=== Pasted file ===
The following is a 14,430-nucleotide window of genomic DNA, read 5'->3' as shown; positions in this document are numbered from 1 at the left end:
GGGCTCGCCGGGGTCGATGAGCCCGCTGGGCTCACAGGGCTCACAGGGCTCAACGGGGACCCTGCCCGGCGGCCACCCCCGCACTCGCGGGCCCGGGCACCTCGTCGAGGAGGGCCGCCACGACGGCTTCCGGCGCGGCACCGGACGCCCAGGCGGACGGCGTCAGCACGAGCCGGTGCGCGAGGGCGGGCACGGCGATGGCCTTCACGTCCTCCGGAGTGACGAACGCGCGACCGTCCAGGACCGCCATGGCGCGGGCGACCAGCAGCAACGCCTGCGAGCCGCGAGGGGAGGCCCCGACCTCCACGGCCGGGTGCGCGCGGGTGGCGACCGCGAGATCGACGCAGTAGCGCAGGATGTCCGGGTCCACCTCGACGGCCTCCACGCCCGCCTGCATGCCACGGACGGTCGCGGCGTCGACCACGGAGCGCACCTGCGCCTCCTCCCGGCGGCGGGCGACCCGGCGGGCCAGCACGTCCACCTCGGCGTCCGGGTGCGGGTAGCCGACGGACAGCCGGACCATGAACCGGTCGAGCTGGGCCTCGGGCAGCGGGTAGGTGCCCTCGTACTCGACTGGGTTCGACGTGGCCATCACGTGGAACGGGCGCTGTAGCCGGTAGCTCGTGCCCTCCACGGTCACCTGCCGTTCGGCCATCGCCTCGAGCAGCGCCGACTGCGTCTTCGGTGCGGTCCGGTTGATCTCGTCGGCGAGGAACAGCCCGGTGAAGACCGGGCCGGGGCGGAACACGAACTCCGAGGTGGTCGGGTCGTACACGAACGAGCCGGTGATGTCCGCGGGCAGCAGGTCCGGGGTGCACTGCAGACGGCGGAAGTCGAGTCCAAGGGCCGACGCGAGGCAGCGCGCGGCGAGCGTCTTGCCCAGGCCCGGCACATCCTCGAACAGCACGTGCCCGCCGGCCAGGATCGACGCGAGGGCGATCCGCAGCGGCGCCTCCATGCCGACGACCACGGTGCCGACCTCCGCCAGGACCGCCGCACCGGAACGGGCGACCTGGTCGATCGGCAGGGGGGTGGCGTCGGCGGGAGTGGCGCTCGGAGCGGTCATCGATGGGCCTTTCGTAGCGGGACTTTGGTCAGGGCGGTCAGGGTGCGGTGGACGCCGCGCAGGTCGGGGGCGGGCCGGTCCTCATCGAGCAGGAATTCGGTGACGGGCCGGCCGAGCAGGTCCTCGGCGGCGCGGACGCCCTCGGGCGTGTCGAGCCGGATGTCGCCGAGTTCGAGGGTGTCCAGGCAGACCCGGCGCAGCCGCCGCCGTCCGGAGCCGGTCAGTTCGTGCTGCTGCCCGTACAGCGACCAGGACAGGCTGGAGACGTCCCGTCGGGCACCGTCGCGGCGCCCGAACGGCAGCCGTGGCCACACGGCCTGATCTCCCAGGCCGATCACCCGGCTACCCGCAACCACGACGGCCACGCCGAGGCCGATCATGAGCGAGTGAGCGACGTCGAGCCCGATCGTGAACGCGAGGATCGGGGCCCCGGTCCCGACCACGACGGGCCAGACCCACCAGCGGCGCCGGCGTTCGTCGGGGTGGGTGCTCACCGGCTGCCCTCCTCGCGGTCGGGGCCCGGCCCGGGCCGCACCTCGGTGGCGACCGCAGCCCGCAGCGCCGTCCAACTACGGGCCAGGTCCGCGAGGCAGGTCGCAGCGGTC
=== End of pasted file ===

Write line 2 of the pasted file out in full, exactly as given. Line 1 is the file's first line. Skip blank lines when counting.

GGGCTCGCCGGGGTCGATGAGCCCGCTGGGCTCACAGGGCTCACAGGGCTCAACGGGGACCCTGCCCGGCGGCCACCCCCGCACTCGCGGGCCCGGGCACCTCGTCGAGGAGGGCCGCCACGACGGCTTCCGGCGCGGCACCGGACGCCCAGGCGGACGGCGTCAGCACGAGCCGGTGCGCGAGGGCGGGCACGGCGATGGCCTTCACGTCCTCCGGAGTGACGAACGCGCGACCGTCCAGGACCGCCATGGCGCGGGCGACCAGCAGCAACGCCTGCGAGCCGCGAGGGGAGGCCCCGACCTCCACGGCCGGGTGCGCGCGGGTGGCGACCGCGAGATCGACGCAGTAGCGCAGGATGTCCGGGTCCACCTCGACGGCCTCCACGCCCGCCTGCATGCCACGGACGGTCGCGGCGTCGACCACGGAGCGCACCTGCGCCTCCTCCCGGCGGCGGGCGACCCGGCGGGCCAGCACGTCCACCTCGGCGTCCGGGTGCGGGTAGCCGACGGACAGCCGGACCATGAACCGGTCGAGCTGGGCCTCGGGCAGCGGGTAGGTGCCCTCGTACTCGACTGGGTTCGACGTGGCCATCACGTGGAACGGGCGCTGTAGCCGGTAGCTCGTGCCCTCCACGGTCACCTGCCGTTCGGCCATCGCCTCGAGCAGCGCCGACTGCGTCTTCGGTGCGGTCCGGTTGATCTCGTCGGCGAGGAACAGCCCGGTGAAGACCGGGCCGGGGCGGAACACGAACTCCGAGGTGGTCGGGTCGTACACGAACGAGCCGGTGATGTCCGCGGGCAGCAGGTCCGGGGTGCACTGCAGACGGCGGAAGTCGAGTCCAAGGGCCGACGCGAGGCAGCGCGCGGCGAGCGTCTTGCCCAGGCCCGGCACATCCTCGAACAGCACGTGCCCGCCGGCCAGGATCGACGCGAGGGCGATCCGCAGCGGCGCCTCCATGCCGACGACCACGGTGCCGACCTCCGCCAGGACCGCCGCACCGGAACGGGCGACCTGGTCGATCGGCAGGGGGGTGGCGTCGGCGGGAGTGGCGCTCGGAGCGGTCATCGATGGGCCTTTCGTAGCGGGACTTTGGTCAGGGCGGTCAGGGTGCGGTGGACGCCGCGCAGGTCGGGGGCGGGCCGGTCCTCATCGAGCAGGAATTCGGTGACGGGCCGGCCGAGCAGGTCCTCGGCGGCGCGGACGCCCTCGGGCGTGTCGAGCCGGATGTCGCCGAGTTCGAGGGTGTCCAGGCAGACCCGGCGCAGCCGCCGCCGTCCGGAGCCGGTCAGTTCGTGCTGCTGCCCGTACAGCGACCAGGACAGGCTGGAGACGTCCCGTCGGGCACCGTCGCGGCGCCCGAACGGCAGCCGTGGCCACACGGCCTGATCTCCCAGGCCGATCACCCGGCTACCCGCAACCACGACGGCCACGCCGAGGCCGATCATGAGCGAGTGAGCGACGTCGAGCCCGATCGTGAACGCGAGGATCGGGGCCCCGGTCCCGACCACGACGGGCCAGACCCACCAGCGGCGCCGGCGTTCGTCGGGGTGGGTGCTCACCGGCTGCCCTCCTCGCGGTCGGGGCCCGGCCCGGGCCGCACCTCGGTGGCGACCGCAGCCCGCAGCGCCGTCCAACTACGGGCCAGGTCCGCGAGGCAGGTCGCAGCGGTC